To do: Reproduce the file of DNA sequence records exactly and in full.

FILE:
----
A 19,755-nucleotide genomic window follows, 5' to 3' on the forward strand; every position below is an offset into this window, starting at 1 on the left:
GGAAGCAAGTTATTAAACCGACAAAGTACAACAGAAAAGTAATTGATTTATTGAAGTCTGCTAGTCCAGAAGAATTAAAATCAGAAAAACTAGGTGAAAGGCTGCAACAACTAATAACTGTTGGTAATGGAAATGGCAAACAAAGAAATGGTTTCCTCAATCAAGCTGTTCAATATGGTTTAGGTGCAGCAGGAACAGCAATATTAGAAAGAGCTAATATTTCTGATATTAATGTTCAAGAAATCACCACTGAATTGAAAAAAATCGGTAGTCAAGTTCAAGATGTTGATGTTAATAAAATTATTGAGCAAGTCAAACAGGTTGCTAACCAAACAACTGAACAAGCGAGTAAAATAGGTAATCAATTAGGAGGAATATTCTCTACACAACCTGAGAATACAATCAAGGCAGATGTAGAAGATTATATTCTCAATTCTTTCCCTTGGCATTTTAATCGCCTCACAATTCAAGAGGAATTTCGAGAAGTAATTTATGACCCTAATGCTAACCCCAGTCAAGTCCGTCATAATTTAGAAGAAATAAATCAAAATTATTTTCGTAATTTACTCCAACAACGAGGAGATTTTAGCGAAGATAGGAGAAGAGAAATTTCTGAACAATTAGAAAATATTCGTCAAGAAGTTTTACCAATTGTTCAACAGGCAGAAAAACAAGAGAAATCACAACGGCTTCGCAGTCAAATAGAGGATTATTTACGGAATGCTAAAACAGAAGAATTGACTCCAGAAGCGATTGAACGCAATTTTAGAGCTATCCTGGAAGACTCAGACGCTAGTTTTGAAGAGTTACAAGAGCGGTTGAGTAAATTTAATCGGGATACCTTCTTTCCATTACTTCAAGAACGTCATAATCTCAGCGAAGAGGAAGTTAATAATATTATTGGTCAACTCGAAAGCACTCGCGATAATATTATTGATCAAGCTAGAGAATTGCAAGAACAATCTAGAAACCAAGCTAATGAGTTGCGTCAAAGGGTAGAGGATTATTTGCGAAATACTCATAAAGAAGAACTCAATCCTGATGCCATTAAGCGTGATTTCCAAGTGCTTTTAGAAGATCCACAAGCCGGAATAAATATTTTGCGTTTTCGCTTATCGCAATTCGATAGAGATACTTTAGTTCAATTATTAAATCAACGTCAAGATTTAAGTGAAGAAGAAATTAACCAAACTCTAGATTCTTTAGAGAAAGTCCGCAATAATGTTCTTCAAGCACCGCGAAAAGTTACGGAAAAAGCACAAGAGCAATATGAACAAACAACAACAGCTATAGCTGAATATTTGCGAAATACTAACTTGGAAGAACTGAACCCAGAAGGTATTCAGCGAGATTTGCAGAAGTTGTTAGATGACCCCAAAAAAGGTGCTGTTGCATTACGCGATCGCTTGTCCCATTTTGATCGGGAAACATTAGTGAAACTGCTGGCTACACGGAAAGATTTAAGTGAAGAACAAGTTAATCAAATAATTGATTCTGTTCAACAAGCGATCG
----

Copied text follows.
A 19,755-nucleotide genomic window follows, 5' to 3' on the forward strand; every position below is an offset into this window, starting at 1 on the left:
GGAAGCAAGTTATTAAACCGACAAAGTACAACAGAAAAGTAATTGATTTATTGAAGTCTGCTAGTCCAGAAGAATTAAAATCAGAAAAACTAGGTGAAAGGCTGCAACAACTAATAACTGTTGGTAATGGAAATGGCAAACAAAGAAATGGTTTCCTCAATCAAGCTGTTCAATATGGTTTAGGTGCAGCAGGAACAGCAATATTAGAAAGAGCTAATATTTCTGATATTAATGTTCAAGAAATCACCACTGAATTGAAAAAAATCGGTAGTCAAGTTCAAGATGTTGATGTTAATAAAATTATTGAGCAAGTCAAACAGGTTGCTAACCAAACAACTGAACAAGCGAGTAAAATAGGTAATCAATTAGGAGGAATATTCTCTACACAACCTGAGAATACAATCAAGGCAGATGTAGAAGATTATATTCTCAATTCTTTCCCTTGGCATTTTAATCGCCTCACAATTCAAGAGGAATTTCGAGAAGTAATTTATGACCCTAATGCTAACCCCAGTCAAGTCCGTCATAATTTAGAAGAAATAAATCAAAATTATTTTCGTAATTTACTCCAACAACGAGGAGATTTTAGCGAAGATAGGAGAAGAGAAATTTCTGAACAATTAGAAAATATTCGTCAAGAAGTTTTACCAATTGTTCAACAGGCAGAAAAACAAGAGAAATCACAACGGCTTCGCAGTCAAATAGAGGATTATTTACGGAATGCTAAAACAGAAGAATTGACTCCAGAAGCGATTGAACGCAATTTTAGAGCTATCCTGGAAGACTCAGACGCTAGTTTTGAAGAGTTACAAGAGCGGTTGAGTAAATTTAATCGGGATACCTTCTTTCCATTACTTCAAGAACGTCATAATCTCAGCGAAGAGGAAGTTAATAATATTATTGGTCAACTCGAAAGCACTCGCGATAATATTATTGATCAAGCTAGAGAATTGCAAGAACAATCTAGAAACCAAGCTAATGAGTTGCGTCAAAGGGTAGAGGATTATTTGCGAAATACTCATAAAGAAGAACTCAATCCTGATGCCATTAAGCGTGATTTCCAAGTGCTTTTAGAAGATCCACAAGCCGGAATAAATATTTTGCGTTTTCGCTTATCGCAATTCGATAGAGATACTTTAGTTCAATTATTAAATCAACGTCAAGATTTAAGTGAAGAAGAAATTAACCAAACTCTAGATTCTTTAGAGAAAGTCCGCAATAATGTTCTTCAAGCACCGCGAAAAGTTACGGAAAAAGCACAAGAGCAATATGAACAAACAACAACAGCTATAGCTGAATATTTGCGAAATACTAACTTGGAAGAACTGAACCCAGAAGGTATTCAGCGAGATTTGCAGAAGTTGTTAGATGACCCCAAAAAAGGTGCTGTTGCATTACGCGATCGCTTGTCCCATTTTGATCGGGAAACATTAGTGAAACTGCTGGCTACACGGAAAGATTTAAGTGAAGAACAAGTTAATCAAATAATTGATTCTGTTCAACAAGCGATCG